Constitutional Drift and Political Dysfunction: Underappreciated Maladies of the Political Commons

Independent Review 21(4) 2017: 569-585

24 Pages Posted: 19 Jun 2015 Last revised: 15 Mar 2017

See all articles by Alexander William Salter

Alexander William Salter

Texas Tech University - Rawls College of Business; American Institute for Economic Research

Date Written: June 17, 2015

Abstract

In this paper I offer a novel interpretation of the challenges posed by ‘constitutional drift’ — the tendency for de facto political procedures to alter when these procedures no longer are incentive-compatible for those wielding political power — for sound governance institutions, with special reference to the American republic. While it is widely recognized that various watershed political events, most obviously the New Deal, have upended American constitutional arrangements, what is less obvious is how the new constitutional order presents severe difficulties for discovering which political projects, out of the limitless number which are technically feasible, are truly in the interests of both governors and governed. These difficulties, incorrectly identified as problematic only for adherents of conservatism or classical liberalism, in fact exist for a wide range of political philosophies. Drawing on insights from constitutional political economy and market process economics, I discuss possibilities for escaping the accompanying tragedy of the political commons.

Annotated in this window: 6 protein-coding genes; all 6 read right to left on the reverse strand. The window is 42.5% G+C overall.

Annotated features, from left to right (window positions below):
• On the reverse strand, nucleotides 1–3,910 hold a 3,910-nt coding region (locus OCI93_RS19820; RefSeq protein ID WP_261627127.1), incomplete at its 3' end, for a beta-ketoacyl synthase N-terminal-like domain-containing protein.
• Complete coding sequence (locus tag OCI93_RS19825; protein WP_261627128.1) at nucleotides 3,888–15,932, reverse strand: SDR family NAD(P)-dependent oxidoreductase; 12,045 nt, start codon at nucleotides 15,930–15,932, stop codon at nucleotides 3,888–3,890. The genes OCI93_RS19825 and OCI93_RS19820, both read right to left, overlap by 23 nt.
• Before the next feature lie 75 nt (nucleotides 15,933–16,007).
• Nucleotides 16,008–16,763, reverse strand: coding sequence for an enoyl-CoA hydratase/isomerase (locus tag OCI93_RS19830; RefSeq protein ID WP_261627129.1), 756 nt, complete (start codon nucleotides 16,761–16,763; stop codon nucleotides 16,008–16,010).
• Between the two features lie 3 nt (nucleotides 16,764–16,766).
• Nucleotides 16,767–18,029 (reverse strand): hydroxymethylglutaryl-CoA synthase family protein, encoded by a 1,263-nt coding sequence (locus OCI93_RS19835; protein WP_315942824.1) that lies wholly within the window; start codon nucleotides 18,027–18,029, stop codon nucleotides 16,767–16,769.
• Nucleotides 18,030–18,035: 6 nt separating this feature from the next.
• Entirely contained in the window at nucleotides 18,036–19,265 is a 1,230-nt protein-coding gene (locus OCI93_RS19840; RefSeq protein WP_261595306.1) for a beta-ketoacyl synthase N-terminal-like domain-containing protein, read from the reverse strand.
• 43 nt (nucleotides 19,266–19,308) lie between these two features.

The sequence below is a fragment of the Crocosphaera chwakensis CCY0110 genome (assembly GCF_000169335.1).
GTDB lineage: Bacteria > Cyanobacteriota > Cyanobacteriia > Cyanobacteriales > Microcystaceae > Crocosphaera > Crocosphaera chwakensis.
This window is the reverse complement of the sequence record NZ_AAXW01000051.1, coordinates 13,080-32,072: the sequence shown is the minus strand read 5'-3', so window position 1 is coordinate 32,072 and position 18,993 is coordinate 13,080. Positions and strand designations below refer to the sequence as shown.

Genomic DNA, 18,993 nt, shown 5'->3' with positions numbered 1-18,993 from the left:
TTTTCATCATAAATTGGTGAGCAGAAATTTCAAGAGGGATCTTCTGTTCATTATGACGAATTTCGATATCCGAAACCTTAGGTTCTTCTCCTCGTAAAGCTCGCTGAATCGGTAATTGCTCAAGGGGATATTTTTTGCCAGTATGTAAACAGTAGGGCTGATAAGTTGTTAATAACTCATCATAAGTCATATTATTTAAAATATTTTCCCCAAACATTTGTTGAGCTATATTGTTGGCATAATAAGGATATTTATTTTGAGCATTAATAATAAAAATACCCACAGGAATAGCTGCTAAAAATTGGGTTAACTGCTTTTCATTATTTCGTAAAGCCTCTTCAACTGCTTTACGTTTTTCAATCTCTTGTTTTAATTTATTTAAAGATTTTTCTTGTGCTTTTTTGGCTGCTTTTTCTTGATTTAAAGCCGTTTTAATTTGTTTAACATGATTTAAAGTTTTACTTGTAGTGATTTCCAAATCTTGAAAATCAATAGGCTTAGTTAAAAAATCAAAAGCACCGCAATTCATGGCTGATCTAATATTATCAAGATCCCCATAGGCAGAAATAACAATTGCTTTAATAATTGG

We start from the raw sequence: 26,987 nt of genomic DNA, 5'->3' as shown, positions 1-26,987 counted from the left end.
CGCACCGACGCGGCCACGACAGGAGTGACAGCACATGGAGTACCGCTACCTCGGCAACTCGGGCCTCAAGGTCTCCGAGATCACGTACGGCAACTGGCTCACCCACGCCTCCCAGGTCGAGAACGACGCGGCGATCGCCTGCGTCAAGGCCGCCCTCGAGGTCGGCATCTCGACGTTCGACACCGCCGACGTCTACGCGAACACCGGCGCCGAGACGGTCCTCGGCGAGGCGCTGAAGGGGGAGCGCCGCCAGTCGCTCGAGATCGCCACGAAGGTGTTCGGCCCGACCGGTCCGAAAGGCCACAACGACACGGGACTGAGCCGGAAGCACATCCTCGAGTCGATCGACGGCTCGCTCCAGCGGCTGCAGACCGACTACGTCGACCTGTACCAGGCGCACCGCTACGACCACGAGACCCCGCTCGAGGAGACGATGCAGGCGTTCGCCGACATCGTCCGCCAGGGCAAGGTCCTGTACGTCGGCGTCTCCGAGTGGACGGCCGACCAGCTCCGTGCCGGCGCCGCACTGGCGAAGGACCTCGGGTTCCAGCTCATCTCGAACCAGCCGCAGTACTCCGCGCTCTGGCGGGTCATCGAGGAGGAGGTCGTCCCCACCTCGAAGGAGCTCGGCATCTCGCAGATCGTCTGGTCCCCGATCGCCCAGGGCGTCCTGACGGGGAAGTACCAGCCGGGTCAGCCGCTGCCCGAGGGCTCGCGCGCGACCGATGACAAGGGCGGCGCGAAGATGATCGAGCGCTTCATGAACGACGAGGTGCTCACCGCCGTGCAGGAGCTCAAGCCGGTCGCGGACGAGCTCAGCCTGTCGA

Keywords: Constitutions, federalism, feedback, fiscal imbalance, political commons, polycentricity

JEL Classification: H11, H40, H77, P14, P16

Suggested Citation

Salter, Alexander William, Constitutional Drift and Political Dysfunction: Underappreciated Maladies of the Political Commons (June 17, 2015). Independent Review 21(4) 2017: 569-585. Available at SSRN: https://ssrn.com/abstract=2619838 or http://dx.doi.org/10.2139/ssrn.2619838

Alexander William Salter (Contact Author)

Texas Tech University - Rawls College of Business ( email )

Lubbock, TX 79409
United States

HOME PAGE: http://awsalter.com

American Institute for Economic Research

PO Box 1000
Great Barrington, MA 01230
United States

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